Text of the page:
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Long-distance cyclist

When I advocated Asia and emerging markets for investment in a self-invested personal pension a few years ago, I was castigated by a number of advisers who believed they were far too dangerous for a pension. Retail clients are now besotted with these regions and this has been given further impetus by the dramatic recovery they have made from the August fallout, with China in particular exploding into life.

One of the least popular areas with retail investors has been Europe. Indeed, it feels as if Europe, with its pedestrian GDP growth and leftist politicians, has been written off entirely despite the fact that the funds have performed very well in recent years.

One fund that has certainly made hay in this area is Neptune European opportunities.

The fund has been run by Rob Burnett since he took over from Barry Norris in May 2005. I admit that I initially had doubts about whether Burnett could carry on the fine performance of his predecessor but he has answered his critics in the best possible way and performance has been stunningly good during his stewardship. Only recently has performance slipped but this is something I wish to discuss later.

Neptune’s process is broadly the same across all its funds. It is based on global sector views, with the aim of identifying the growth phase of each sector. It then gives each sector a weighting based on its likelihood to outperform and stocks are selected accordingly.

All members of the team, including the fund managers, are also given the role of sector analyst. Each one prepares a report that focuses on the broad macro picture and growth prospects for the sector.

It is then the responsibility of the individual manager to do their own stock-specific work.

Burnett’s area of expertise is financials, clearly an important area at the moment.

Neptune believes that there will be a change of sector leadership in Europe. Burnett’s fund has done extremely well from the pro-cyclical movement that we have seen over the last three or four years. The cycle has gone on far longer than many people predicted and Neptune has taken full advantage of this.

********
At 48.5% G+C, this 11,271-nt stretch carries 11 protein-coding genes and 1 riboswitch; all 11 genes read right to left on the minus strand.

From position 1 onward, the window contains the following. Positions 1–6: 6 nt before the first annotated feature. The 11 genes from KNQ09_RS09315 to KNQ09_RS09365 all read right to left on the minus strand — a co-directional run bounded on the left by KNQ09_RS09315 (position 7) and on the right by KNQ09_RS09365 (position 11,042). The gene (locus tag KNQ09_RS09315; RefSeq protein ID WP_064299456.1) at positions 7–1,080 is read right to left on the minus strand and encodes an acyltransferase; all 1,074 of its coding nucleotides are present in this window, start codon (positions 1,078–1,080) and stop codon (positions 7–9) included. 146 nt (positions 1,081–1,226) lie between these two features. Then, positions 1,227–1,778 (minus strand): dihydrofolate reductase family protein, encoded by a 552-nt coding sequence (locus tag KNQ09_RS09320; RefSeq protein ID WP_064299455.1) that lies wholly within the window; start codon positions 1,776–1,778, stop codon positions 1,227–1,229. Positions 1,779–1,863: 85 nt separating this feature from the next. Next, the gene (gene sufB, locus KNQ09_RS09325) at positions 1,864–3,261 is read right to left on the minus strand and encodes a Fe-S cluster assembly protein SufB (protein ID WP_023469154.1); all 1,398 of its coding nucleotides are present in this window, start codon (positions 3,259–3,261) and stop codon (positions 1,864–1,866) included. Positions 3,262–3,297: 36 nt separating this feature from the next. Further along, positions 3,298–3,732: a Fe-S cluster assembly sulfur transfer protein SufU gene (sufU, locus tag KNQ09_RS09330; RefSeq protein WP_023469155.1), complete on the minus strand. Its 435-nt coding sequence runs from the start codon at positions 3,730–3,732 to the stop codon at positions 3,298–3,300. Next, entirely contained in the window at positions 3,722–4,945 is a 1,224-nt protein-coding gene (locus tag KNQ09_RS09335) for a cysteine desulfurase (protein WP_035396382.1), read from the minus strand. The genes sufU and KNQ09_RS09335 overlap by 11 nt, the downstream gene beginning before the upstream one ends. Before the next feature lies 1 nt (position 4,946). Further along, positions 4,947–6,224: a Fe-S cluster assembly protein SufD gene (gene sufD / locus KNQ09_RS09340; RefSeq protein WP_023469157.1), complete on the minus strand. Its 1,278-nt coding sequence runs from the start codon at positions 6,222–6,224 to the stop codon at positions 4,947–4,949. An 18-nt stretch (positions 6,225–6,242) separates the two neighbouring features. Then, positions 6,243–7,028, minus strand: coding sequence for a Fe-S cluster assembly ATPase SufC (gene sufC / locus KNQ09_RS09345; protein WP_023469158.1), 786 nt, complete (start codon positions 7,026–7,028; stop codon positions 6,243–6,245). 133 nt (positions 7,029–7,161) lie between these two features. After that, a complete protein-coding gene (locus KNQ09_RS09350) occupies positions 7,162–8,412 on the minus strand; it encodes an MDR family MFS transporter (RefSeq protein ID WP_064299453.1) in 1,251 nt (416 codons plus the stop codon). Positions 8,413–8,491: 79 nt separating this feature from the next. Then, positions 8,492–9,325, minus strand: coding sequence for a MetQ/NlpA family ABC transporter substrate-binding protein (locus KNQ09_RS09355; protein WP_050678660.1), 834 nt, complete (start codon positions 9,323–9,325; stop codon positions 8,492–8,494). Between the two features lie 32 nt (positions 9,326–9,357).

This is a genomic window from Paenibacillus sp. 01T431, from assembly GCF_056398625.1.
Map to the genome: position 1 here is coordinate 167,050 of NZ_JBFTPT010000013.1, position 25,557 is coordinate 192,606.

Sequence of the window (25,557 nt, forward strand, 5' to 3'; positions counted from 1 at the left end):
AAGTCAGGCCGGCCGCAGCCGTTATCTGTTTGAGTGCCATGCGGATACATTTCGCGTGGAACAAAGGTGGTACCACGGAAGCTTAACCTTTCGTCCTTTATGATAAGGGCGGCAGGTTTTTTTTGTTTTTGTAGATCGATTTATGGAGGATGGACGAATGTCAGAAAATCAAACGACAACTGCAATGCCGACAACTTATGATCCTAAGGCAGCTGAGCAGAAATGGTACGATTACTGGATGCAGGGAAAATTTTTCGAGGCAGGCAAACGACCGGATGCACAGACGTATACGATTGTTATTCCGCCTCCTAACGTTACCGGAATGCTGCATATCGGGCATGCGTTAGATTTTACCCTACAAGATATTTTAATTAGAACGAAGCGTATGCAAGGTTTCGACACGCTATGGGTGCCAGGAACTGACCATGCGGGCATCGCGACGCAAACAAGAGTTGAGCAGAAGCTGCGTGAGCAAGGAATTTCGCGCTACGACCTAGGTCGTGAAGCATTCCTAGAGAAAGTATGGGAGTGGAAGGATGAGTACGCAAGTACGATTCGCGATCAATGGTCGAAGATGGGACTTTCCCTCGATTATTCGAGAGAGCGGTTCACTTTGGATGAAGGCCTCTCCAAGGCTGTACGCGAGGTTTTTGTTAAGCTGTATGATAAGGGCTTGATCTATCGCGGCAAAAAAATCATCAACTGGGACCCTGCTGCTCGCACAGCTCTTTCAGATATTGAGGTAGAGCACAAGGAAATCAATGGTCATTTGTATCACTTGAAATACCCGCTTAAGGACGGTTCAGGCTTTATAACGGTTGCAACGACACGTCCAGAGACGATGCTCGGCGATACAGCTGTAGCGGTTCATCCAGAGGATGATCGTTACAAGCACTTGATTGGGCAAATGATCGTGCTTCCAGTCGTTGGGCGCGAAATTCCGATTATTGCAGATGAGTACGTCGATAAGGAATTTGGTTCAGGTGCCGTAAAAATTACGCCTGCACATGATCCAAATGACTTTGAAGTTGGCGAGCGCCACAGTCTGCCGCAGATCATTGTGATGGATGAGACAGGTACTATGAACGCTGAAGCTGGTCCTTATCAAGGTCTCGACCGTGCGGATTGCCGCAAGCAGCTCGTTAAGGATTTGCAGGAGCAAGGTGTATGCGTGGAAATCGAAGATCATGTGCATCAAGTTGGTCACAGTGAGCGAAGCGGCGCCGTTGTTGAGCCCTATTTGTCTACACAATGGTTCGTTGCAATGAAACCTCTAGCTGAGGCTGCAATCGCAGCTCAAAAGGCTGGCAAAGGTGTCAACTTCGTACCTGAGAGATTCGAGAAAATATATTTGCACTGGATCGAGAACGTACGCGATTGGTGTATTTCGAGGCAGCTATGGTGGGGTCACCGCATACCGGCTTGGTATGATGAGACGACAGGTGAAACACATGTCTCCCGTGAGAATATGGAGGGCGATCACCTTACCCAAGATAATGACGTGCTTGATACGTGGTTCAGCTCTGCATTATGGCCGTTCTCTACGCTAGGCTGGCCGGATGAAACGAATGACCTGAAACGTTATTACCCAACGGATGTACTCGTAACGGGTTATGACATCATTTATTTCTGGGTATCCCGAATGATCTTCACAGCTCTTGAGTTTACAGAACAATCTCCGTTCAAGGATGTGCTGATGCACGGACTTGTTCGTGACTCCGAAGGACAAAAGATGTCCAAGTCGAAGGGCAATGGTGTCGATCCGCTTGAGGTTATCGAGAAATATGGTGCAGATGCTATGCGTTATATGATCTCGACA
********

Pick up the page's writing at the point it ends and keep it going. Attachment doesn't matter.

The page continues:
However, exposure to this area has been a strong negative influence on performance in recent months.

The strong headwinds against cyclicals include a strong euro, a weak dollar and softening global growth.

Neptune has an increasing conviction that this area is becoming more vulnerable and that investors are now paying close to parity for cyclicals against defensives. The European opportunities fund is therefore moving out of this area.

A key area where it has gone underweight is in financials. Burnett is wary of getting snared in a value trap and does not believe the market has priced in the negatives correctly. His view is that the uncertainty and unpleasant surprises will continue for some time.

It is stating the obvious to say that loan growth will slow as a result of the credit crisis. This will hit OECD banks far harder than emerging market ones, since loan growth potential is still huge in that region. Neptune European opportunities has been repositioned to the point where financials now account for just 6.9 per cent of the fund. This money has been redistributed to areas likely to show some resilience such as consumer staples (almost 17 per cent), healthcare (15 per cent) and utilities (10 per cent).

Neptune’s shift in view might provoke feelings of doom and gloom for some but I think it should be taken as a sign of new opportunities.

If it is right, the fund should once again be back at the top of the performance tables. The conclusion that I take from all this is that as one door closes, another one opens.


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